News Stories, 14 April 2003
TIRANA, Albania (UNHCR) – Abedin is buzzing with excitement. A well-known beekeeper in his native Kosovo, he can't wait to complete his training so that he can be a plumber in his adopted home, Albania.
"There is no better way to measure integration than employment," says the 33-year-old asylum seeker. "And as long as I live in Albania and have a family to feed, I have to try my best."
Abedin was among the first wave of some 450,000 Kosovo Albanians who fled to Albania in March 1999. Most of them returned to Kosovo after Serb forces left the province in the summer of 1999, leaving only 500 behind in Albania. In 2002, this number decreased to some 120 persons due to return and resettlement assistance from the UN refugee agency.
In April last year, the Albanian government revoked the temporary protection status granted to all Kosovar refugees in 1999. Some requested asylum in Albania individually because they could not return for fear of persecution.
Today, Albania still hosts some 100 refugees and asylum seekers from Kosovo. Several of them belong to minorities like the Roma, whose situation in Kosovo is still precarious according to a recent report by UNHCR and the Organisation for Security and Co-operation in Europe (OSCE) in Kosovo.
Abedin is one of them. He has lived in Albania with his family for four years, and does not plan to return to Kosovo in a near future.
"It is easy to win a war, but very difficult to win the peace at home," he says, determined to settle down in Albania. Although he does not have his own house or the social and economic contacts that locals have, his family's knowledge of the local language makes their integration in Albania easier.
While asylum seekers like Abedin await a decision on their asylum claim, UNHCR helps to cover their basic needs of housing, food, health care and education. This long period of continued assistance has created an attitude of dependency and reduced the drive for self-help.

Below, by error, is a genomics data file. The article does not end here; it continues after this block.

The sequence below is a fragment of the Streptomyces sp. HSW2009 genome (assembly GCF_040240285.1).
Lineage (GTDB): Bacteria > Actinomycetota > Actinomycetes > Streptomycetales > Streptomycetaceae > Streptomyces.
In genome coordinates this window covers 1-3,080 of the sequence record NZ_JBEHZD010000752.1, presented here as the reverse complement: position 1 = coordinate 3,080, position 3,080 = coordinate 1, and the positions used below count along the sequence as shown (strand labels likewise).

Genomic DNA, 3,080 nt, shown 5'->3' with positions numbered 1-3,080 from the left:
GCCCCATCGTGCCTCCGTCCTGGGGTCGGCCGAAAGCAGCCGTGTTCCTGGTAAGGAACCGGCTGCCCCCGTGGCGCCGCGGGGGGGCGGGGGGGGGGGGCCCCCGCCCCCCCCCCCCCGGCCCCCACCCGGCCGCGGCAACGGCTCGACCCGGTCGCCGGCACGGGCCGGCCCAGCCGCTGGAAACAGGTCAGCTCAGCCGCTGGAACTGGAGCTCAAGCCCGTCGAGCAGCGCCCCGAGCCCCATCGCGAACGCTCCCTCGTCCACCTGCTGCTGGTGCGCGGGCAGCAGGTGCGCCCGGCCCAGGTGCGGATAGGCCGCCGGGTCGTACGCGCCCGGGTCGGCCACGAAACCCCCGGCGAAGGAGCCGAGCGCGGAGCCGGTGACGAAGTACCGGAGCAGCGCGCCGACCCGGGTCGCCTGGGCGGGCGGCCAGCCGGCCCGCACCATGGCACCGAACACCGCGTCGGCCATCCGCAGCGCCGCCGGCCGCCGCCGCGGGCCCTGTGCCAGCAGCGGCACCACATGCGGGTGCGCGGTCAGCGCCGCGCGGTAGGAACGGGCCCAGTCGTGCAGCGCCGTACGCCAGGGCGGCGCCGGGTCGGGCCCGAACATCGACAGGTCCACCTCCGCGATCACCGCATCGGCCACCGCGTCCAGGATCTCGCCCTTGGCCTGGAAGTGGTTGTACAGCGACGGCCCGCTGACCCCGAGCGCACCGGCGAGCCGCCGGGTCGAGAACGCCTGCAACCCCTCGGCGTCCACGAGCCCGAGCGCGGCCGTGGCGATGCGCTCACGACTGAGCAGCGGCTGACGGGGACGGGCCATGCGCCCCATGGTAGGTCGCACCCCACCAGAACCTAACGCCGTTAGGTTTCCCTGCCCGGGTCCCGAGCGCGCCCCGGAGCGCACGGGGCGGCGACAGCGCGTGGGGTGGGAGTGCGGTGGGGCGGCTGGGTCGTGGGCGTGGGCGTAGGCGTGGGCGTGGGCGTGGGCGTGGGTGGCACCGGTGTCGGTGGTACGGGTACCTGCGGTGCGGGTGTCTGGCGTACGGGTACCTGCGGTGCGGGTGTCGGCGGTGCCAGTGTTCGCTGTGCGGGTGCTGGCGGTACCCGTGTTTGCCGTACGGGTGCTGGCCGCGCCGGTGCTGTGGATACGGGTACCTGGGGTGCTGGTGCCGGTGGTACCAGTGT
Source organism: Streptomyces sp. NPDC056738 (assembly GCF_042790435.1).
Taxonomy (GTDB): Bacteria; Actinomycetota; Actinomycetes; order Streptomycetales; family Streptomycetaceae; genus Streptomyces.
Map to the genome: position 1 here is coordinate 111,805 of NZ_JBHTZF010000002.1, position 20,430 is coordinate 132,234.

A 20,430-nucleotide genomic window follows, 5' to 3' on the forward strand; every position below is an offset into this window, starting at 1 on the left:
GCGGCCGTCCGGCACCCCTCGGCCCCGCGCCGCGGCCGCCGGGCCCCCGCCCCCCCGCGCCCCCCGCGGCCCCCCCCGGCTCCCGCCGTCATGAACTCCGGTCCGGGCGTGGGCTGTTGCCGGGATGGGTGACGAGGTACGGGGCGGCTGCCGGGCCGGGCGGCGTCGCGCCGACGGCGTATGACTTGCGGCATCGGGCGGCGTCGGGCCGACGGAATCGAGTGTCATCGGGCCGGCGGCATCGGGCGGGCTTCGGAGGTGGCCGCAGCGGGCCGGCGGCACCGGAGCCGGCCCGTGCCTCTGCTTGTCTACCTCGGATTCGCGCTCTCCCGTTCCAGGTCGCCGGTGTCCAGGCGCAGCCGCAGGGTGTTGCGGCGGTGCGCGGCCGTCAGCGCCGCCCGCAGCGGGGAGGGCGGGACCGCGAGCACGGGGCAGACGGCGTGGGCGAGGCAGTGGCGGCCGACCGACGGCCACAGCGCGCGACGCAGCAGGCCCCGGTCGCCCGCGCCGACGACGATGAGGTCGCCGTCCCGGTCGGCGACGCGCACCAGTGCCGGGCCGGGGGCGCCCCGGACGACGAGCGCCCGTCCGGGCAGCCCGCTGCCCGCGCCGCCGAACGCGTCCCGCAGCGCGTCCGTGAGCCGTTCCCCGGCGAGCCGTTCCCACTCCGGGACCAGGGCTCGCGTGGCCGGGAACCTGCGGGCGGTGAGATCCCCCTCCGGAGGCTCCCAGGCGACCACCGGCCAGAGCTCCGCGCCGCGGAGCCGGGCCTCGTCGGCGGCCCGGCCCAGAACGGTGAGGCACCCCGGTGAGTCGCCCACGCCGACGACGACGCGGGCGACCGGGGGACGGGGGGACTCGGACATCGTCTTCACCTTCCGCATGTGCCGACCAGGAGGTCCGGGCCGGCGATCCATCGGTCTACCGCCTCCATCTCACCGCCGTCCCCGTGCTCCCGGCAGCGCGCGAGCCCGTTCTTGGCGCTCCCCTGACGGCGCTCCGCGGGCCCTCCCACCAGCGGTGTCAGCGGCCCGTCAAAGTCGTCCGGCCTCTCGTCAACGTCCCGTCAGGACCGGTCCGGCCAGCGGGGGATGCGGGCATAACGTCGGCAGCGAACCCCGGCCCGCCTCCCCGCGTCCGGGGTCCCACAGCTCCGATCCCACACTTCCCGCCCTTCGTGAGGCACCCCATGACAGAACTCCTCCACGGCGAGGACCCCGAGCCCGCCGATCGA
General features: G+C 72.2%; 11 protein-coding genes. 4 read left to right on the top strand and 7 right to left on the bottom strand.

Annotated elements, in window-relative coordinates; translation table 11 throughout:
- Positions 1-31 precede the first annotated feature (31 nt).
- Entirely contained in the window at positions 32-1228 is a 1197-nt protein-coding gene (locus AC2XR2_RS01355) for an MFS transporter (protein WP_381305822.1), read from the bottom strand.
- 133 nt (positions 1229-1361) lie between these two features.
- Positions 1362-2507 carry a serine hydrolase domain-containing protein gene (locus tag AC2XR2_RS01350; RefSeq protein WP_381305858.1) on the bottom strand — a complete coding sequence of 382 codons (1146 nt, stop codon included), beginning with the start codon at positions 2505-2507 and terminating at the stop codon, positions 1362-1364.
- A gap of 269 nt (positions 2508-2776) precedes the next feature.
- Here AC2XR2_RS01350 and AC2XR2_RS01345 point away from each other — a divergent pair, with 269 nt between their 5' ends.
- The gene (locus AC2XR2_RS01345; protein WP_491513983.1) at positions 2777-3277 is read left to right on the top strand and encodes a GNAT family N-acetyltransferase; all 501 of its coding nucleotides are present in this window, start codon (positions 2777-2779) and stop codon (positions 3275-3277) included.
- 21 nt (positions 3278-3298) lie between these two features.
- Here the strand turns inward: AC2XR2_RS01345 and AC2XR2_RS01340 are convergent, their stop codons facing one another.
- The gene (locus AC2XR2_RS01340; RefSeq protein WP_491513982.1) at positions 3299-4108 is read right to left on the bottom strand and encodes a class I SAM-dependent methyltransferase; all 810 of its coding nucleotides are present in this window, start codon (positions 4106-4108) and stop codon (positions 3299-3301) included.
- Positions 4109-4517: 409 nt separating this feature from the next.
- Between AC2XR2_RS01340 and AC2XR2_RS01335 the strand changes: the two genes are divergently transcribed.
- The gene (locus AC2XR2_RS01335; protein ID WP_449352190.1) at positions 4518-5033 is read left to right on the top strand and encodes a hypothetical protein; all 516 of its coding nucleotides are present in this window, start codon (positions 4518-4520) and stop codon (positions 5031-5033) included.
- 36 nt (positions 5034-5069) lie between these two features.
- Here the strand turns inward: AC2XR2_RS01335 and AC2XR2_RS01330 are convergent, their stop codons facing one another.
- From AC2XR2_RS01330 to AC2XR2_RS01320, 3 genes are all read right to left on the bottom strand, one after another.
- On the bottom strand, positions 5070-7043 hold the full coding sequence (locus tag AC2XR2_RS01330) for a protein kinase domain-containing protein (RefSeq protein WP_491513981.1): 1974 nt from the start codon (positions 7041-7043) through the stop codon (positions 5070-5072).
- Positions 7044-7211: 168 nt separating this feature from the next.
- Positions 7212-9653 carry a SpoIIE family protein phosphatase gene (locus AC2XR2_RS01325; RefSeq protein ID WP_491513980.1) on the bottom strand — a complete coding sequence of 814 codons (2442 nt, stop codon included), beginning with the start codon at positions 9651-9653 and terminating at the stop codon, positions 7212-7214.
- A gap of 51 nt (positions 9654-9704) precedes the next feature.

Albania has a high unemployment rate and economic development is limited to a few sectors, so professional and specialised skills are essential to make a living in otherwise difficult circumstances. As such, the refugee agency has initiated a six-month pilot project of vocational training. Many refugees and asylum seekers jumped on the chance to learn a profitable profession as a crucial first step towards successful integration in Albania.
Three main courses are offered for those who are keen to work as plumbers, electricians or auto mechanics. Locally-recruited professional trainers provide basic theoretical training and professional skills to the refugees in daily lessons. Theory is put into practice through job placement in construction sites, or on-the-job training in car service workshops.
At the end of the training courses, UNHCR will provide refugees with toolkits. Together with its implementing partners, the refugee agency will help them to find employment. Abedin started his plumbing training in January and is looking forward to having a marketable skill when he graduates in June.
In another boost to refugee integration, the Albanian Council of Ministers recently approved the Law on the Integration of Foreigners Granted Asylum in the Republic of Albania, and passed it for approval by the Parliament. This law will provide the legal basis for the integration of refugees who have been granted the protection of the Albanian state.
By Marjola Xhunga